I’ve started an experiment where I’m keeping a public portfolio of large cap stocks via the Motley Fool CAPS system- you can view it here. I would like to see if I can generate value on the long side… something that I find much, much more difficult than shorting.
My criteria are:
- Pick only the quality businesses in a particular sector. For example, Dollarama is the clear leader among discounters.
- Not overpriced. For that reason, Amazon and Netflix don’t make the cut (just look at what happened to Amazon during the Dot-Com Bubble).
- I avoid industries where there are no clear industry superstars. Oil and mining stocks simply don’t make the cut as none of them are quality businesses.
- Lastly, I avoid dying or shrinking industries. Profits ultimately don’t grow in dying industries and therefore those stocks almost never do well.
Search engine optimization is about getting a website to rank higher in search engines. The goal is to increase web traffic without having to pay for ads.
This primer on search engine optimization is relevant to these stocks:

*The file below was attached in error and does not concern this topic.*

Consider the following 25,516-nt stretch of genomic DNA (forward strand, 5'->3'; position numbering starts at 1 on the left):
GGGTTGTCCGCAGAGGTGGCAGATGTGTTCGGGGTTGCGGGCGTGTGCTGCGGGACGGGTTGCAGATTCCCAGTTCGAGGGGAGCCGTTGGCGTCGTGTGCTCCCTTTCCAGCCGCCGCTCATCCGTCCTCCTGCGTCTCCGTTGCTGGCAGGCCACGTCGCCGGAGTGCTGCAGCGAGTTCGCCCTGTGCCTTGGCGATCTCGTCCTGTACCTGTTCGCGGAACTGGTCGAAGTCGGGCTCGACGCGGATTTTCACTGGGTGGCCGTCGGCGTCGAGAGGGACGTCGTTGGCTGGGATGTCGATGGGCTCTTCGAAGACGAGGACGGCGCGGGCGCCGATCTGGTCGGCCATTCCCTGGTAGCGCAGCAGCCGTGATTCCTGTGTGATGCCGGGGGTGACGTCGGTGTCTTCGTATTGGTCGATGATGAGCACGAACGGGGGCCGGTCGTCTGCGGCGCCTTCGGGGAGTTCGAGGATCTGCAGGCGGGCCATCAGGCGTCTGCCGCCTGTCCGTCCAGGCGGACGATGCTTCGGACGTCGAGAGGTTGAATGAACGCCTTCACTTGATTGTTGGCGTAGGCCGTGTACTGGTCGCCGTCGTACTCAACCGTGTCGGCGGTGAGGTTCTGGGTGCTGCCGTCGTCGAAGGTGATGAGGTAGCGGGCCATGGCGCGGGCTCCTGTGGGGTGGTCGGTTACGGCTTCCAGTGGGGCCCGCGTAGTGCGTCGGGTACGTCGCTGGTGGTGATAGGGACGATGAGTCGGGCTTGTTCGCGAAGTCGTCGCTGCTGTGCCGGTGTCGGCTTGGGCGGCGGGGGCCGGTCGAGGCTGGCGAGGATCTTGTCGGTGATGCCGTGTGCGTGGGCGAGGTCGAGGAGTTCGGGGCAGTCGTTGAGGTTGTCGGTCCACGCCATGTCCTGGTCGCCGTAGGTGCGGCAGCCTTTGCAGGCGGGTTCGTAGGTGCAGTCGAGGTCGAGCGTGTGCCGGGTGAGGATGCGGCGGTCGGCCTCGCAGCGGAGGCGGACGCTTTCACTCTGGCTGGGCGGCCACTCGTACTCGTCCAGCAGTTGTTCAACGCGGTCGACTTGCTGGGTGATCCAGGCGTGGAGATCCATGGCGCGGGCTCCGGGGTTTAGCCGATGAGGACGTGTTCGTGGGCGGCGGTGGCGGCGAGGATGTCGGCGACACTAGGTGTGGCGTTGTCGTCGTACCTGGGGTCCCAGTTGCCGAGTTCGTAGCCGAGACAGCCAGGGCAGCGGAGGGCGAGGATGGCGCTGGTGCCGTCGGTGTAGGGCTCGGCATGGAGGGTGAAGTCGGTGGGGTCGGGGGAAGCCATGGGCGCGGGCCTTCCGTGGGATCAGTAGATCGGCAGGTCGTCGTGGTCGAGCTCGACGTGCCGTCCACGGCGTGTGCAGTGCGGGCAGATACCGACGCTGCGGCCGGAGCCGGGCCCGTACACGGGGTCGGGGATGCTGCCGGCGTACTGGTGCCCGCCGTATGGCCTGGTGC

- RetailMeNot (SALE)
- Demand Media (DMD)
- Search engines (GOOG, Yahoo Japan, IACI/Ask.com, MSFT/Bing)
- Phone book companies (YLO.TO, DXM)
- Somewhat relevant to online e-commerce companies (AMZN)
From reading through various financial filings, it struck me that many large corporations don’t pay a lot of attention to their bond holdings. They allow investment firms to buy dubious bonds on their behalf.
I believe that online advertising offers significant value compared to traditional advertising because online advertising can be tracked very easily. Internet advertisers can track the click-through rate on their ads and how many of those clicks convert into a sale. This gives instant feedback on the ad’s return on investment. Advertisers can optimize their advertising budget to maximize their profits and split-test different ads and landing pages (the webpage that the ad points to).